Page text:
The Conclusion

While it might be hard to match the Red Sox in pure scouting acumen, when it comes to the practice of pick upgrading, any team can play. Finances might prevent a small-market club from competing with them when it comes to bidding on high-priced free agents, but the relatively paltry amount of dollars that go to even top picks makes exploiting the draft available to all. Some small-budget teams, such as Pittsburgh, Kansas City, and Oakland, have already begun to play the game. Those that don't will fall further behind in each year's organizational talent rankings. That is, until Major League Baseball comes up with its next provisions to "fix the draft," which will assuredly create more problems than it solves.

A version of this story originally appeared on ESPN Insider Insider.

Kevin Goldstein is an author of Baseball Prospectus. 
Click here to see Kevin's other articles. You can contact Kevin by clicking here

Related Content:  The Who

38 comments have been left for this article. (Click to hide comments)

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I realize it isn't the point, but there's no way Youklis+Pedroia > Howard+Utley.

Jan 27, 2010 09:15 AM
rating: 7
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If you consider defense alone, Pedroia=Utley, but Youkilis >>>>> Howard. That evens things out a bit, as offensively Youkilis=Howard, but Pedroia

Jan 27, 2010 09:39 AM
rating: -4

I'm no Yankee fan, but I could put Teixeira/Cano up there as well.

Jan 27, 2010 09:40 AM
rating: -2
Al Skorupa

Here are the Yankees left side CHONE projections by WAR:

Teixeira: 5.1
Cano: 4.2
Total: 9.3

Jan 27, 2010 09:55 AM
rating: -1

But the point here is to point out scouting acumen. The Philly and Boston pairs are home grown. Texeira was acquired as a free agent so that takes him out of the discussion.

Jan 27, 2010 17:41 PM
rating: 2

And the Winner is(Ranked by PMLV):

NYY 60.7
PHI 55.2
BOS 49.5

I only looked at the three teams mentioned here.

Jan 27, 2010 09:45 AM
rating: -2
Al Skorupa

Ok. Now include defense.

PMLV is a pretty peculiar place to start, never mind declare a "winner."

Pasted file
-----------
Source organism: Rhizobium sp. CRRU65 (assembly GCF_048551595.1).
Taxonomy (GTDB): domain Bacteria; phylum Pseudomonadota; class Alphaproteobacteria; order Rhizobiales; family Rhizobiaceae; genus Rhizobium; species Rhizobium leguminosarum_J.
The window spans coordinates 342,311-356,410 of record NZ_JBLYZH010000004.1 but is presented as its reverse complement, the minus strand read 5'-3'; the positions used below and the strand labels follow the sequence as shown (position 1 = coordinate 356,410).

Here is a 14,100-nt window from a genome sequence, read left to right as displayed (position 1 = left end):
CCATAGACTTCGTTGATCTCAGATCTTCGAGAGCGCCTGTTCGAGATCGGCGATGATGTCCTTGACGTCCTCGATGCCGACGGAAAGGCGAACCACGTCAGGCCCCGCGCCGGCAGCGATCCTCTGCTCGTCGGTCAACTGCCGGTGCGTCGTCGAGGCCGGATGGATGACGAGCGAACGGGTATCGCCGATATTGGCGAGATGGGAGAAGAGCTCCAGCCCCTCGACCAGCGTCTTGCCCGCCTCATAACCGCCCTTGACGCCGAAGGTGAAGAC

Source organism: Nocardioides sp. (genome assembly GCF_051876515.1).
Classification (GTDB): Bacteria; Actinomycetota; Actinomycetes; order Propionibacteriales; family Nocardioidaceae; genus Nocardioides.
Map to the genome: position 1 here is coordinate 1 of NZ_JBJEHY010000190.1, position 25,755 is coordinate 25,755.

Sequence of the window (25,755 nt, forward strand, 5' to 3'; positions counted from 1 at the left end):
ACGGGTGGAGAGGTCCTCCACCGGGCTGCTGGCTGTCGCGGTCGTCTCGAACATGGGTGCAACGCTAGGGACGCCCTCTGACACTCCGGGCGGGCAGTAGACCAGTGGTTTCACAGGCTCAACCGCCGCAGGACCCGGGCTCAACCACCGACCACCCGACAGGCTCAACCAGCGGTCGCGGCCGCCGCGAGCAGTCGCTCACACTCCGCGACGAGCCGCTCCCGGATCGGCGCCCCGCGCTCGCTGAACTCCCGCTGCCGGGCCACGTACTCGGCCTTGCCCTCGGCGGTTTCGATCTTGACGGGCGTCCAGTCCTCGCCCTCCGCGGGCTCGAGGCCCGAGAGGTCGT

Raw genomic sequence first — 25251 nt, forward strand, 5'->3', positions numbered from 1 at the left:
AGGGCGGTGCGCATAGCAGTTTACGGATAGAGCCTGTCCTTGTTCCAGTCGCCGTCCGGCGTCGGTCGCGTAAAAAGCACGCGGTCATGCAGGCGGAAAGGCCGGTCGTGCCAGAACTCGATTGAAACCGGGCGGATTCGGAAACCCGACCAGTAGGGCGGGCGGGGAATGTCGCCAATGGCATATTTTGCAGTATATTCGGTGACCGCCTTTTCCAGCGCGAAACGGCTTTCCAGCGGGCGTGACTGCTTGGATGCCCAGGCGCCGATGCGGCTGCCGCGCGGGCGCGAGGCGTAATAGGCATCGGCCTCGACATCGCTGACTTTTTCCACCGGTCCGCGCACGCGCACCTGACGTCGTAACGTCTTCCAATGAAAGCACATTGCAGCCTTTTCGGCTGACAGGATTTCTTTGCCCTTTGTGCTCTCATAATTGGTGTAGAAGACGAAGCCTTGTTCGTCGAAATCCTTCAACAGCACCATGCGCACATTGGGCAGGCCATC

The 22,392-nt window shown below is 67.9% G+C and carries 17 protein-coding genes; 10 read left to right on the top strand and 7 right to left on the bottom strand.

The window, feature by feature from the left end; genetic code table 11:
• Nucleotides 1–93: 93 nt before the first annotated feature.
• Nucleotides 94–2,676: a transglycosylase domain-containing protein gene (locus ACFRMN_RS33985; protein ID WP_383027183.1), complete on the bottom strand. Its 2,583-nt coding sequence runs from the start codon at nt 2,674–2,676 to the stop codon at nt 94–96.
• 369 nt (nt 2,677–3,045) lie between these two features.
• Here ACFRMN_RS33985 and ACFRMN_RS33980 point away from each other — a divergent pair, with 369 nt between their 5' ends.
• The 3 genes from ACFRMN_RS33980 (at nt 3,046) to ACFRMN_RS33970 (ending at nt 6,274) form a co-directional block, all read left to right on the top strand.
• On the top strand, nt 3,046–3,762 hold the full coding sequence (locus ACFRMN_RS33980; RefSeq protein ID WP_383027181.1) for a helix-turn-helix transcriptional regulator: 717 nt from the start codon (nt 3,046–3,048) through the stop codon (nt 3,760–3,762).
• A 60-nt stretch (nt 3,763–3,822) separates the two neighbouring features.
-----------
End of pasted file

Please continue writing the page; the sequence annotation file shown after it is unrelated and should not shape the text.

Jan 27, 2010 10:32 AM
rating: 0
Drew Miller

There's no winner. Kevin is "arguably" correct.

Jan 27, 2010 11:21 AM
rating: 2
Al Skorupa

Well, the man did say "arguably."

Here are their WAR by CHONE projections for 2010:

Utley: 6.1
Howard: 4.4
Total: 10.5

Pedroia: 4.7
Youkilis: 5.5
Total: 10.2

Jan 27, 2010 09:55 AM
rating: 0

Personally, I've never found the Chone projections at all accurate. Perhaps somebody can explain to me why they're cited so often?

Jan 27, 2010 12:28 PM
rating: 2

I think it's mostly because they're available earlier than some of the others. That's not meant to be a jab, anyone else who might still be working on their own projections, feel free to take as much time as you need to do a good job.

Jan 28, 2010 08:05 AM
rating: 0

PMLV was a metric with positional weighting, I actually just wanted to get some data into the discussions. Obviously there is defense to consider.

Also, the fact that Howard almost a platoon player because of his struggles against lefties.

Food for thought: Albert Pujols PMLV for '09 was 68.6

Jan 27, 2010 14:19 PM
rating: 0

Excellent analysis KG - Howard and Utley whiff notwithstanding. While the Sawx are hated in BMore this is the reason they are so much more enjoyable to me than the recent additions of the Yanks. Ignoring Tex, adding LaPorta and Alvarez to that system would exponentially increase the cringe factor for the lower payroll division of the AL East.

On a related note, since the depth charts have been updated for 2010 (including Tejada in the O's lineup) will the full PECOTAs be available soon? Just to note, maybe for a pass-along to the techies, the dcs still show a "last update" of 08-09.

Jan 27, 2010 09:29 AM
rating: 3

So, uh, what are those numbers in the depth charts?

They kind of look like preliminary PECOTA numbers...

Jan 27, 2010 10:19 AM
rating: 0

Look a little closer guys, it looks like the players themselves have ben put in the right spots and their playing time updated, however those look an awful lot like last years PECOTA numbers. I think it's just this years lineup with last years PECOTA projections. A step in the right direction nonetheless!

Jan 27, 2010 11:34 AM
rating: -1

Is it possible that the Red Sox have not been aggressive enough? Seems like it would have been worth it to make LaPorta and Alvarez offers they couldn't refuse but then again they didn't know how those guys would turn out back then.

Jan 27, 2010 11:58 AM
rating: 0

The Sox could have signed LaPorta but Alvarez was going to Van. They cheaped out on the FL product and are void of any power prospects other than Anderson.


Jan 28, 2010 09:54 AM
rating: 0
Matt Kory

"Finances might prevent a small-market club from competing with them when it comes to bidding on high-priced free agents, but the relatively paltry amount of dollars that go to even top picks makes exploiting the draft available to all."

This is so true. It also really points out the ridiculous nature of some contracts like Carlos Guillen, Jason Kendall, or really, anyone the Royals have signed as a free agent over the last decade.

Jan 27, 2010 09:37 AM
rating: -1

Jose Guillen, right?

Jan 27, 2010 11:47 AM
rating: 2

Boy, it sure is shocking that this is a ESPN piece. Interesting none the less.

Jan 27, 2010 10:13 AM
rating: -1

Don't know if I'd much trust those depth charts yet. Garrett Atkins is projected to hit .283 playing in the AL East? Really??